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Consider a regular pentagon of side length $a$. If you form a 5-sided star using the vertices of the pentagon, then you'll get a pentagon inside that star. What is the side length of that pentagon?

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In general, for a n-sided star, what is the side length of the n-sided regular polygon in the star? Take the distance between two adjacent vertices be $a$

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Let $x$ be the length of small n-sided regular polygon in the star & $a$ be the distance between two adjacent vertices, then the angle of spike of regular star polygon is given as $$\alpha=\frac{\pi}{\text{number of vertices (points) in the star}}=\frac{\pi}{n}$$

Now, draw a perpendicular from one vertex of star to the side of the small regular polygon to obtain a right triangle .

Using geometry of right triangle, the length of perpendicular drawn to the side of small regular polygon can be obtained $$=\frac{a}{2}\csc\frac{\pi}{n}-\frac{x}{2}\cot\frac{\pi}{n}$$ Hence, in right triangle, one should have $$\tan\frac{\pi}{2n}=\frac{\frac{x}{2}}{\frac{a}{2}\csc\frac{\pi}{n}-\frac{x}{2}\cot\frac{\pi}{n}}$$ $$x=\frac{a\tan\frac{\pi}{2n}\csc\frac{\pi}{n}}{1+\tan\frac{\pi}{2n}\cot\frac{\pi}{n}}$$ $$x=\frac{a\sin\frac{\pi}{2n}}{\sin\frac{\pi}{n}\cos\frac{\pi}{2n}+\cos\frac{\pi}{n}\sin\frac{\pi}{2n}}$$ $$x=\frac{a\sin\frac{\pi}{2n}}{\sin\left(\frac{\pi}{n}+\frac{\pi}{2n}\right)}$$ $$\bbox[5pt, border:2.5pt solid #FF0000]{\color{blue}{x=\frac{a\sin\frac{\pi}{2n}}{\sin\frac{3\pi}{2n}}}}$$

$$\forall \ \ n=2k+1\ \ (k\in N)$$ Hence for a regular pentagon in the star, setting $n=5$, the side of regular pentagon $$x=\frac{a\sin\frac{\pi}{10}}{\sin\frac{3\pi}{10}}=a\frac{\sin18^\circ}{\cos36^\circ}=a\frac{\frac{\sqrt 5-1}{4}}{\frac{\sqrt 5+1}{4}}=\color{red}{\frac{a}{2}(3-\sqrt 5)}$$

Edited details: If the star regular polygon has $2n$ no. of vertices which is obtained by placing two congruent $n$-sided regular polygons one on the other in symmetrical staggered manner similar to a hexagram then a generalized formula for calculating side $x$ of $2n$-sided regular polygon in the star (having $2n$ no. of vertices & $a$ is the distance between two adjacent vertices) can be derived as follows (see figure below)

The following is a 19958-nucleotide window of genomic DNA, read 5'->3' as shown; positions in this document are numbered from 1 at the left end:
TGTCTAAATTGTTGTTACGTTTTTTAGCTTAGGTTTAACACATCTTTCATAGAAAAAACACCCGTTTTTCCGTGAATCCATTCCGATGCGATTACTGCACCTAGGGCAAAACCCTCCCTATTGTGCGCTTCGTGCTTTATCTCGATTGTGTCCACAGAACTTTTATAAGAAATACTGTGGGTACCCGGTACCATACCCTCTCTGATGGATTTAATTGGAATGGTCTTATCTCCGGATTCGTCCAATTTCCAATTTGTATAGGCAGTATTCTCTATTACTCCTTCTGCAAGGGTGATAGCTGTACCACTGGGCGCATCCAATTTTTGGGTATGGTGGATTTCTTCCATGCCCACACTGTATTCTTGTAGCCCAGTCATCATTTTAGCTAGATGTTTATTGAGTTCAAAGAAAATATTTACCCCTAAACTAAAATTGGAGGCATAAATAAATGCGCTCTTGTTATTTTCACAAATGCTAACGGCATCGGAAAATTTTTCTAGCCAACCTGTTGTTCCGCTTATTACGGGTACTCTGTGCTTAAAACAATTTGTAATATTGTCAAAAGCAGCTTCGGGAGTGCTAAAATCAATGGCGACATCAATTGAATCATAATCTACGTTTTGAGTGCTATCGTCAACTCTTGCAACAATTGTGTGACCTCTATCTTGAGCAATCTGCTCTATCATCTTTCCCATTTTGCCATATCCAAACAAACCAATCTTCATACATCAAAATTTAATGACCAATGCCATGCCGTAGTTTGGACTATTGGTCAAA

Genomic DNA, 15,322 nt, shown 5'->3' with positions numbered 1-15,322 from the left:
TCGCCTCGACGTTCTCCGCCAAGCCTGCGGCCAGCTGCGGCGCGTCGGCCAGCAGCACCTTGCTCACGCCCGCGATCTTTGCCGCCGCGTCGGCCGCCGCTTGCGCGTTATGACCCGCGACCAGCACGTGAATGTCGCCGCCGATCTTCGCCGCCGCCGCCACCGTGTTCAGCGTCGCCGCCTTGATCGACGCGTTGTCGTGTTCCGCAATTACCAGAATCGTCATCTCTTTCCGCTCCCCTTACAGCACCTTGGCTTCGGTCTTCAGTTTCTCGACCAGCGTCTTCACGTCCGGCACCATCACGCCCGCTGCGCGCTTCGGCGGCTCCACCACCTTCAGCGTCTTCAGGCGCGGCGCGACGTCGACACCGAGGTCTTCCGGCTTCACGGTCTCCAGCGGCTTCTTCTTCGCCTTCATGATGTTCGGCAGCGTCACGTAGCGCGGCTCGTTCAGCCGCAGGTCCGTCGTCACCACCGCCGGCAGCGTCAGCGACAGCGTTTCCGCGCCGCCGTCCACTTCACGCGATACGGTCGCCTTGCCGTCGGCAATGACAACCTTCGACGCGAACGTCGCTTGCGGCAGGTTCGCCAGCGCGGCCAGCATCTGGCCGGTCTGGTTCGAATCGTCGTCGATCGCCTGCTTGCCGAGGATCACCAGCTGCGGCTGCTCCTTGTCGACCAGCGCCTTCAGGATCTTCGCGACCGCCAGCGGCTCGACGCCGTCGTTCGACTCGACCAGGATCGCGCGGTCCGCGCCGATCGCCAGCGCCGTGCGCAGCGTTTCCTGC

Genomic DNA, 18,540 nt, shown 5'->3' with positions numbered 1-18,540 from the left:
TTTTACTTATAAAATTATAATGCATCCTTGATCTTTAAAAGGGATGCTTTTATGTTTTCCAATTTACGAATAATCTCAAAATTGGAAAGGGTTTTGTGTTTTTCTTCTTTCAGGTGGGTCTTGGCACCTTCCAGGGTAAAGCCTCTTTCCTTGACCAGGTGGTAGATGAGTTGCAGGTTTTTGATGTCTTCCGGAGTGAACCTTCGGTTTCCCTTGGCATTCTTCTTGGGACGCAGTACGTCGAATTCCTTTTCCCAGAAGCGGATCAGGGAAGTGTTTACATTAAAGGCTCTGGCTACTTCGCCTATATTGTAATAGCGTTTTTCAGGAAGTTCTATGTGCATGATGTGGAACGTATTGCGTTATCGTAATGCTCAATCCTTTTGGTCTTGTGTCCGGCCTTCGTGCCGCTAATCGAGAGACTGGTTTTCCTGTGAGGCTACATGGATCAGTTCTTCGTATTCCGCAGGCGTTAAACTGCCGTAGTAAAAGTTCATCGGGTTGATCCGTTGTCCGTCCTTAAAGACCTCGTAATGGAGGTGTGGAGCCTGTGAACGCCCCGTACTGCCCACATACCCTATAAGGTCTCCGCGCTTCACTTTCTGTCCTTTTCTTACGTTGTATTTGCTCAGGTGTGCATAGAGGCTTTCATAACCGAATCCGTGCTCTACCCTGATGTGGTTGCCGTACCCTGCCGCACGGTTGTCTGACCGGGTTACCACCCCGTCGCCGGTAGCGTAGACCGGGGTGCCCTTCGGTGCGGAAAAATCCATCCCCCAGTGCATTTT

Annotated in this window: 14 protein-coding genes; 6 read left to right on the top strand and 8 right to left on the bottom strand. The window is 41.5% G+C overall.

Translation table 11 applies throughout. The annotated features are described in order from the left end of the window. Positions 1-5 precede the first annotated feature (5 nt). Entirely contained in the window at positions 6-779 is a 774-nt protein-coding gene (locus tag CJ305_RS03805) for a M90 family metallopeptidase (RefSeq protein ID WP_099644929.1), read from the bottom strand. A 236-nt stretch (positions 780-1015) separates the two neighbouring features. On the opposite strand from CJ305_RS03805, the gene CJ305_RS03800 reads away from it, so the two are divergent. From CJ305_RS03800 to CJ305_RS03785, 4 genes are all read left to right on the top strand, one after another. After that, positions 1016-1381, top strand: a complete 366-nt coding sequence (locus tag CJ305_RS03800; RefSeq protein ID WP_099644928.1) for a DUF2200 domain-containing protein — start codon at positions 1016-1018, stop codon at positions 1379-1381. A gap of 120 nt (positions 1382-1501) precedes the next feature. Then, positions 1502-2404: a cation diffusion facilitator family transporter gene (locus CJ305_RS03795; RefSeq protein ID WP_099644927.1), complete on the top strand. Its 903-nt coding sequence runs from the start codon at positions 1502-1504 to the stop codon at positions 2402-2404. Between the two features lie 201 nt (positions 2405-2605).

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The angle of spike of regular star polygon is given as $$\alpha=\text{interior angle of a n-sided regular polygon}=\frac{(n-2)\pi}{n}$$

Now, draw a perpendicular from one vertex of star to the side of small regular polygon to obtain a right triangle.

Using geometry of right triangle, the length of perpendicular drawn to the side of small regular polygon can be obtained $$=\frac{a}{2}\csc\frac{\pi}{2n}-\frac{x}{2}\cot\frac{\pi}{2n}$$ Hence, in right triangle, one should have $$\tan\frac{(n-2)\pi}{2n}=\frac{\frac{x}{2}}{\frac{a}{2}\csc\frac{\pi}{2n}-\frac{x}{2}\cot\frac{\pi}{2n}}$$ $$\cot\frac{\pi}{n}=\frac{x}{a\csc\frac{\pi}{2n}-x\cot\frac{\pi}{2n}}$$

$$x=\frac{a\csc\frac{\pi}{2n}\cot\frac{\pi}{n}}{1+\cot\frac{\pi}{n}\cot\frac{\pi}{2n}}$$

$$x=\frac{a\cos\frac{\pi}{2n}}{\cos\frac{\pi}{n}\cos\frac{\pi}{2n}+\sin\frac{\pi}{n}\sin\frac{\pi}{2n}}$$ $$x=\frac{a\cos\frac{\pi}{n}}{\cos\left(\frac{\pi}{n}-\frac{\pi}{2n}\right)}$$ $$\bbox[5px, border:2px solid #C0A000]{\color{blue}{x=\frac{a\cos\frac{\pi}{n}}{\cos\frac{\pi}{2n}}}}$$

$$\forall \ \ \ \ n\ge 3\ \ (n\in N)$$ Hence for a regular hexagon in the hexagram (see in the above diagram) , setting $2n=6$ or $n=3$, the side of regular hexagon $$x=\frac{a\cos\frac{\pi}{3}}{\cos\frac{\pi}{6}}=a\frac{\frac{1}{2}}{\frac{\sqrt 3}{2}}=\color{red}{\frac{a}{\sqrt3}}$$

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  • $\begingroup$ and when $n$ is even? $\endgroup$
    – B2VSi
    Dec 8 '15 at 13:52
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    $\begingroup$ Good question, for $n$ even integer the star regular polygon doesn't exist i.e. Star polygon with even number of sides or vertices can't be constructed. $\endgroup$ Dec 8 '15 at 13:54
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    $\begingroup$ Nicely done... +1 $\endgroup$
    – Shailesh
    Dec 8 '15 at 14:12
  • $\begingroup$ hmm... I was thinking when $n$ is an integer it could look something like this en.wikipedia.org/wiki/Hexagram $\endgroup$
    – B2VSi
    Dec 8 '15 at 14:22
  • $\begingroup$ @numberphile: Good, the star polygon like hexagram is obtained by placing two congruent regular polygons one on other in symmetric staggered form. But the star polygon obtained this way is different from what you asked in your question. It has odd no. of sides or vertices. Although for even no. of vertices in a star, a similar general formula can be obtained. I can post that formula too if you ask for $\endgroup$ Dec 8 '15 at 14:40

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